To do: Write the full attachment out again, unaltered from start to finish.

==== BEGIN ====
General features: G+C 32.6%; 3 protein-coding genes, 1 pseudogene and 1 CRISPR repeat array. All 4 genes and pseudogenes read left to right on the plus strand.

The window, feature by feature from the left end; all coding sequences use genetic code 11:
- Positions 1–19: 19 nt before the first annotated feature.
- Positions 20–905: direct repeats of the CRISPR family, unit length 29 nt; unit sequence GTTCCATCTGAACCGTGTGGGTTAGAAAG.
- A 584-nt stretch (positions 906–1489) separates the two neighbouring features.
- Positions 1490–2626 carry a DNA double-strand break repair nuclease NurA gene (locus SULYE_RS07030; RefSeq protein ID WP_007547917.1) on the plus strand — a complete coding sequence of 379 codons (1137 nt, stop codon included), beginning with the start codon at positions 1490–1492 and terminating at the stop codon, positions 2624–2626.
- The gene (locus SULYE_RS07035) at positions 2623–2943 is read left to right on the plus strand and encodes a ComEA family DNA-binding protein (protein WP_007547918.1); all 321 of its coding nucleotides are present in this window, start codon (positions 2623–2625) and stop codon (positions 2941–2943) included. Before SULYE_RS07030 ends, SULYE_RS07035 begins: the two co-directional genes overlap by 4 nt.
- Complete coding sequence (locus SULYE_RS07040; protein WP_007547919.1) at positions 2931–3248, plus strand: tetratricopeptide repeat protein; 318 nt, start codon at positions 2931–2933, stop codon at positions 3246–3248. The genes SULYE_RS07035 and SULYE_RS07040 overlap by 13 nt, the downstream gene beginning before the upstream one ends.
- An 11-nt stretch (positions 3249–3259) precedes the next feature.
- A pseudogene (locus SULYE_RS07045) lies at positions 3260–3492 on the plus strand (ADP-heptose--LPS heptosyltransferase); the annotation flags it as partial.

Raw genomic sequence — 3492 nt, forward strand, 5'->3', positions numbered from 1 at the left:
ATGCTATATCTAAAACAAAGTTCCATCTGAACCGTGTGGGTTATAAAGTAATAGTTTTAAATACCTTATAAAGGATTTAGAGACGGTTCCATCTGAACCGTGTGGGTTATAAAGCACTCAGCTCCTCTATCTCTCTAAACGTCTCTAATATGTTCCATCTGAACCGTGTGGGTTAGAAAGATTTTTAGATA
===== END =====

General features: G+C 32.6%; 3 protein-coding genes, 1 pseudogene and 1 CRISPR repeat array. All 4 genes and pseudogenes read left to right on the plus strand.

The window, feature by feature from the left end; all coding sequences use genetic code 11:
- Positions 1–19: 19 nt before the first annotated feature.
- Positions 20–905: direct repeats of the CRISPR family, unit length 29 nt; unit sequence GTTCCATCTGAACCGTGTGGGTTAGAAAG.
- A 584-nt stretch (positions 906–1489) separates the two neighbouring features.
- Positions 1490–2626 carry a DNA double-strand break repair nuclease NurA gene (locus SULYE_RS07030; RefSeq protein ID WP_007547917.1) on the plus strand — a complete coding sequence of 379 codons (1137 nt, stop codon included), beginning with the start codon at positions 1490–1492 and terminating at the stop codon, positions 2624–2626.
- The gene (locus SULYE_RS07035) at positions 2623–2943 is read left to right on the plus strand and encodes a ComEA family DNA-binding protein (protein WP_007547918.1); all 321 of its coding nucleotides are present in this window, start codon (positions 2623–2625) and stop codon (positions 2941–2943) included. Before SULYE_RS07030 ends, SULYE_RS07035 begins: the two co-directional genes overlap by 4 nt.
- Complete coding sequence (locus SULYE_RS07040; protein WP_007547919.1) at positions 2931–3248, plus strand: tetratricopeptide repeat protein; 318 nt, start codon at positions 2931–2933, stop codon at positions 3246–3248. The genes SULYE_RS07035 and SULYE_RS07040 overlap by 13 nt, the downstream gene beginning before the upstream one ends.
- An 11-nt stretch (positions 3249–3259) precedes the next feature.
- A pseudogene (locus SULYE_RS07045) lies at positions 3260–3492 on the plus strand (ADP-heptose--LPS heptosyltransferase); the annotation flags it as partial.

Raw genomic sequence — 3492 nt, forward strand, 5'->3', positions numbered from 1 at the left:
ATGCTATATCTAAAACAAAGTTCCATCTGAACCGTGTGGGTTATAAAGTAATAGTTTTAAATACCTTATAAAGGATTTAGAGACGGTTCCATCTGAACCGTGTGGGTTATAAAGCACTCAGCTCCTCTATCTCTCTAAACGTCTCTAATATGTTCCATCTGAACCGTGTGGGTTAGAAAGATTTTTAGATA